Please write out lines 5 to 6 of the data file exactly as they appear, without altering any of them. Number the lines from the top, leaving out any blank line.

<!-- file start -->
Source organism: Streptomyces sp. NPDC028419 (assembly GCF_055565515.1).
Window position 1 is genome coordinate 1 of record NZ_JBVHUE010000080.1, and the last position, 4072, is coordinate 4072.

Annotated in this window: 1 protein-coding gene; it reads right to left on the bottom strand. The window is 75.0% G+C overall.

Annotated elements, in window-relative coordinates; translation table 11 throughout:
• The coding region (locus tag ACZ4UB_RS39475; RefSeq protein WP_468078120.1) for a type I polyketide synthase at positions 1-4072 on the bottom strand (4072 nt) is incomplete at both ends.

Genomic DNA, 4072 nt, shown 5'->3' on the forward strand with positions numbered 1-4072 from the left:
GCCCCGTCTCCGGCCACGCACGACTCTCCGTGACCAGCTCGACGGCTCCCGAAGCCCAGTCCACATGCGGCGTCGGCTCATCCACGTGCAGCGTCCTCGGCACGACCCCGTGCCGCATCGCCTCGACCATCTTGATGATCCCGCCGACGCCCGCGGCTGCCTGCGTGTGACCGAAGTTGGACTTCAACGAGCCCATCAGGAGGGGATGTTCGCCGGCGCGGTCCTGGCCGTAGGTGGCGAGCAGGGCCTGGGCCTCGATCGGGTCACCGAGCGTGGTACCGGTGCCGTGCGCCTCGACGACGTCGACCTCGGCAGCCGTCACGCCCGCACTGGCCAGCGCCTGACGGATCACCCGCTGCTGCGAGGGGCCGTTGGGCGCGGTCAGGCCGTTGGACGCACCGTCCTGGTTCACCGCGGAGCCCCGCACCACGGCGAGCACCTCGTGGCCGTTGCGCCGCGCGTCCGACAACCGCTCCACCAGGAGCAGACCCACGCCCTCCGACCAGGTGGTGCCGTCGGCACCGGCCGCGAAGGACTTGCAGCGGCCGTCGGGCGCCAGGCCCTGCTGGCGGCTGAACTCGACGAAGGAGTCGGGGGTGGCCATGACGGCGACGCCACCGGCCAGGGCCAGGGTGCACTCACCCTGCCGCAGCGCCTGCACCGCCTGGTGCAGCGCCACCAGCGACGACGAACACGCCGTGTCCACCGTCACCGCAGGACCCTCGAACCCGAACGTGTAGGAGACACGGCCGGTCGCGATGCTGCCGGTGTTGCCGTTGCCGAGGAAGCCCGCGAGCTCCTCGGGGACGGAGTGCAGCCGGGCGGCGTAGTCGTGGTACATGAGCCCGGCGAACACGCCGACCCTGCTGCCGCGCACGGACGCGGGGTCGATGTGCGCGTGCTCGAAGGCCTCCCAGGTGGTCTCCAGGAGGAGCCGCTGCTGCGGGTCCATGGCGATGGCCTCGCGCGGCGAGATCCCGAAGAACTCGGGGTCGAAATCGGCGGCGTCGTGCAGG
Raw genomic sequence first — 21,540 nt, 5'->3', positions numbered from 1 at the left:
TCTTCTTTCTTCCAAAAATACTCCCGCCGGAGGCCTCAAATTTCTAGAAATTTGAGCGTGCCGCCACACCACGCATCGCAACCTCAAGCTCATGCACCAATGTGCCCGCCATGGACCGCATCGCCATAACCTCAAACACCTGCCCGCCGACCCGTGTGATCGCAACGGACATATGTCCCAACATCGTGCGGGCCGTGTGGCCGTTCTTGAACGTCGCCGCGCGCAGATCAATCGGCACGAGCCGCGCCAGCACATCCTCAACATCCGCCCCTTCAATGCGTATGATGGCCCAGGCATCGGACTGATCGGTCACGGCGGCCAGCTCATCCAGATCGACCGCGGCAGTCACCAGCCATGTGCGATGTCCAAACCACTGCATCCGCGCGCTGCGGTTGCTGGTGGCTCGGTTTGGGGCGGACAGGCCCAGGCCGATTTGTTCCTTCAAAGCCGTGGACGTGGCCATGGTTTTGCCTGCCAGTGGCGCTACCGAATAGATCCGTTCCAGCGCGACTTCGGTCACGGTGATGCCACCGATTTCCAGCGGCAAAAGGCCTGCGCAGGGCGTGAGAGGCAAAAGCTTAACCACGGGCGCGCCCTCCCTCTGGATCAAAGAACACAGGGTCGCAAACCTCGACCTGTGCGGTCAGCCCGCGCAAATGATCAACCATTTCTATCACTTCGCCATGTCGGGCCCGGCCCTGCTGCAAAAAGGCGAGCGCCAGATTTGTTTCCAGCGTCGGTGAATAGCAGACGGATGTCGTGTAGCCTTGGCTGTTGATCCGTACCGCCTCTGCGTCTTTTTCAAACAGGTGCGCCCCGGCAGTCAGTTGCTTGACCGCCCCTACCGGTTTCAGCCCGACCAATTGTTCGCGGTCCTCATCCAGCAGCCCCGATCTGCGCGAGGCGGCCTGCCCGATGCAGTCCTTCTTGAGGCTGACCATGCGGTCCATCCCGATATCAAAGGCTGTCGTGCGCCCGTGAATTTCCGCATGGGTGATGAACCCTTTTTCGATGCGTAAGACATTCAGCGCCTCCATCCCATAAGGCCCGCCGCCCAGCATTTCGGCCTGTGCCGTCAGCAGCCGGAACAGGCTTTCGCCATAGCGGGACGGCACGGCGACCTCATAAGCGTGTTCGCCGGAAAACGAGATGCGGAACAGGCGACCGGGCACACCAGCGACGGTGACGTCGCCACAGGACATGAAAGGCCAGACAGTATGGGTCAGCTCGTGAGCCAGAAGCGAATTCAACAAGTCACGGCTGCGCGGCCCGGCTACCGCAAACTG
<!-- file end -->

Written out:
• The coding region (locus tag ACZ4UB_RS39475; RefSeq protein WP_468078120.1) for a type I polyketide synthase at positions 1-4072 on the bottom strand (4072 nt) is incomplete at both ends.

Genomic DNA, 4072 nt, shown 5'->3' on the forward strand with positions numbered 1-4072 from the left: